Coming clean about illegal basement apartment

Tips on valuation, capital gains tax break

DEAR BENNY: In 2003 I submitted plans for a new home to the local building department that also included a one-bedroom basement apartment. I didn’t anticipate any difficulty with the procedure because the subdivision had been preapproved for duplex housing.

Not only did they turn down my request for the inclusion of this small apartment, they also required a seven-page special permit form be filled out in addition to a $250 charge to go before the planning board to get a special use approved. Talk about government control gone mad! I politely declined. It seems I could build a two-family house without an issue but including a mother-in-law apartment in my basement was inappropriate.

I went ahead with building the house and got a certificate of occupancy prior to adding the basement apartment. The apartment has been occupied for several years by a family member. When she passes on, we intend to sell the house.

Because the apartment has no prior approval, what difficulties are we likely to run into when we try to sell the house? I would not try to hide the fact the basement apartment has not been approved; however, I have been told we can still sell the house without an approval. The only issue is the value of the apartment would not be included for appraisal purposes. –John

DEAR JOHN: The damage has been done, and you have had the use of that "illegal" basement apartment for several years. Hopefully, even in today’s market, your property has increased in value.

You must disclose that the basement apartment is not legal. Perhaps a family will buy the property hoping to use the apartment as you have — i.e., as a family room.

A real estate agent should be able to provide you with suggested valuations of your house, but you must disclose these facts to your potential buyers.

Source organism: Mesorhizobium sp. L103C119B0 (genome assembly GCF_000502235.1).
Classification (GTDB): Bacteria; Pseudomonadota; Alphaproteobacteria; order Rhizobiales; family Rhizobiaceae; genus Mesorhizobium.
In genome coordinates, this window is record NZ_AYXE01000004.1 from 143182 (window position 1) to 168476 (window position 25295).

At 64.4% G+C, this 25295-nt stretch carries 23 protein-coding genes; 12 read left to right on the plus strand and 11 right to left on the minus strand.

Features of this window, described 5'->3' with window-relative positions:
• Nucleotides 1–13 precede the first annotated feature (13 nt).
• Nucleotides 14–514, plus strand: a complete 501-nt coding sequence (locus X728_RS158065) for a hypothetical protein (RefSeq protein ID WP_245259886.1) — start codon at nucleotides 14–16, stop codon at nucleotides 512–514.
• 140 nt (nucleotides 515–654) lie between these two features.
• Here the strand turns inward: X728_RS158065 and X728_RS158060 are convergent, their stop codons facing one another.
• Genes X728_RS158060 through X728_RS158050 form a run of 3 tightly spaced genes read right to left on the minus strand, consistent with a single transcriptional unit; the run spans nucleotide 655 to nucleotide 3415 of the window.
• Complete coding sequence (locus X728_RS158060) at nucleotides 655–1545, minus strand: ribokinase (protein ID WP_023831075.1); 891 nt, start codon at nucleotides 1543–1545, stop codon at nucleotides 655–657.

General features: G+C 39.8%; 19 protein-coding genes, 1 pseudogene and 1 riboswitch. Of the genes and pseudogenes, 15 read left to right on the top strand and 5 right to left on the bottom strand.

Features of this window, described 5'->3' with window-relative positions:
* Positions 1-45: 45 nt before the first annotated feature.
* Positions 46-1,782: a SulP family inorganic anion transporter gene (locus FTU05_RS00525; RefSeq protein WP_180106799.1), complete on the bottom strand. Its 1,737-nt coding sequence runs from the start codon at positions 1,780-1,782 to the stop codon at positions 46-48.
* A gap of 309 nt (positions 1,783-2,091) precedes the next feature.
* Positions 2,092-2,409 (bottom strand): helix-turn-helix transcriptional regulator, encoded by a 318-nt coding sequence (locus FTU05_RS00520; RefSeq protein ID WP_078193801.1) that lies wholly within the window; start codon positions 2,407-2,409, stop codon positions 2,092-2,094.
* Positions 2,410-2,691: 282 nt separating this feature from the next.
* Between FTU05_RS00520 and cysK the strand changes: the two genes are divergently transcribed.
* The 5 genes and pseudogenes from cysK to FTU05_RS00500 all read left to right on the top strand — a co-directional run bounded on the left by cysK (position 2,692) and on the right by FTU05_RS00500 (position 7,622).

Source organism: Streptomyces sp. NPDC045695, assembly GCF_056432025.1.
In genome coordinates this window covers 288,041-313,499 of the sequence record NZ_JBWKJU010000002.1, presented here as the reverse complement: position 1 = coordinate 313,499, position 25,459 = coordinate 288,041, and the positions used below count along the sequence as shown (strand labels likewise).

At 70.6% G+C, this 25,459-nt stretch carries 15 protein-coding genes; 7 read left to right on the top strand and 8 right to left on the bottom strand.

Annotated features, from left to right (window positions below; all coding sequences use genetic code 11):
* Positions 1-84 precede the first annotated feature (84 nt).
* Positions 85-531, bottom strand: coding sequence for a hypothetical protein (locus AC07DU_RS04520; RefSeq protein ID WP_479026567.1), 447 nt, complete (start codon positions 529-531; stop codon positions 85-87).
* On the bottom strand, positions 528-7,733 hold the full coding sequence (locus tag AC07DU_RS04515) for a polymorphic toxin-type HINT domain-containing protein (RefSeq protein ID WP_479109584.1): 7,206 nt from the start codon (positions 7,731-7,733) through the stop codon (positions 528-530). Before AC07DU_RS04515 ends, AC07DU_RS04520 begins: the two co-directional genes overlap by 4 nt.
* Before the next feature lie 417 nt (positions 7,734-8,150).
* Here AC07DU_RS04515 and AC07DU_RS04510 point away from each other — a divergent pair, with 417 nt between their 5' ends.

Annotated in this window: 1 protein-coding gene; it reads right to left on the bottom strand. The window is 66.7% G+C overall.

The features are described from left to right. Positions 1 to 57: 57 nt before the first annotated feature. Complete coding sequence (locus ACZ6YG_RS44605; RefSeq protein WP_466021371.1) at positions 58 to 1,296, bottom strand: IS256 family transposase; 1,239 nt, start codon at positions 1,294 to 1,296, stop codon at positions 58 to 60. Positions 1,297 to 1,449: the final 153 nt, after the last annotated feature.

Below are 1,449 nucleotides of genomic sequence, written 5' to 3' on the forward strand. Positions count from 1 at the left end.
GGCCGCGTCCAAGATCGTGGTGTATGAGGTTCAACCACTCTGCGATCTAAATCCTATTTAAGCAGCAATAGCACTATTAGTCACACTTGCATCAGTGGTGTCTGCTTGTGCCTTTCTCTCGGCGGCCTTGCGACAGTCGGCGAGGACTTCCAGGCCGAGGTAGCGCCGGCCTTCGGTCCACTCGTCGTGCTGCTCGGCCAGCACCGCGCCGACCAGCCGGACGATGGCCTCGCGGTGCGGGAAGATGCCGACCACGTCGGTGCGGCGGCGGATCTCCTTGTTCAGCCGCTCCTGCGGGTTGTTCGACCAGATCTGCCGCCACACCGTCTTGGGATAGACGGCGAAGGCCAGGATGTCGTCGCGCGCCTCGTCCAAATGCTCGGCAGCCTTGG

Also talk with your tax advisers as to whether you can claim the basement apartment as part of the "up to $500,000 exclusion of gain" (or if you are not married or file a separate tax return up to $250,000). In order to claim that exemption, you must have owned and occupied the entire house for at least two years before it is sold. You want to make sure that you can include the basement in this exclusion.

DEAR BENNY: I am the treasurer of a small condominium association in the Chicago area. One of our owners is consistently late with her monthly association assessment and is currently five months overdue. This pattern has gone on for several years. There is little or no communication and no offer to make even partial payments.

We have issued a lien on her property but my understanding is we can collect only upon the sale of her unit. We have a 10 percent penalty each month if owners are 10 days delinquent, but this has not changed her pattern of late payments.

What can we do to change this delinquent behavior and enforce punctual payment of our monthly assessment? In addition, is there a resource for finding legal help in the northern Chicago suburbs that specializes in condo and townhouse bylaw enforcement? –Theodore

DEAR THEODORE: Although I do not practice law in Illinois, I suspect that the issues you are facing are no different from other states. In general, if a unit owner is delinquent, you have the absolute right to file a lawsuit against that owner in the appropriate state court.

You have to carefully review your association’s legal documents, especially the condominium bylaws. That document should spell out the remedies available to your board of directors, which usually includes (1) filing a lien, (2) suing on the delinquency, and (3) actually foreclosing on the unit.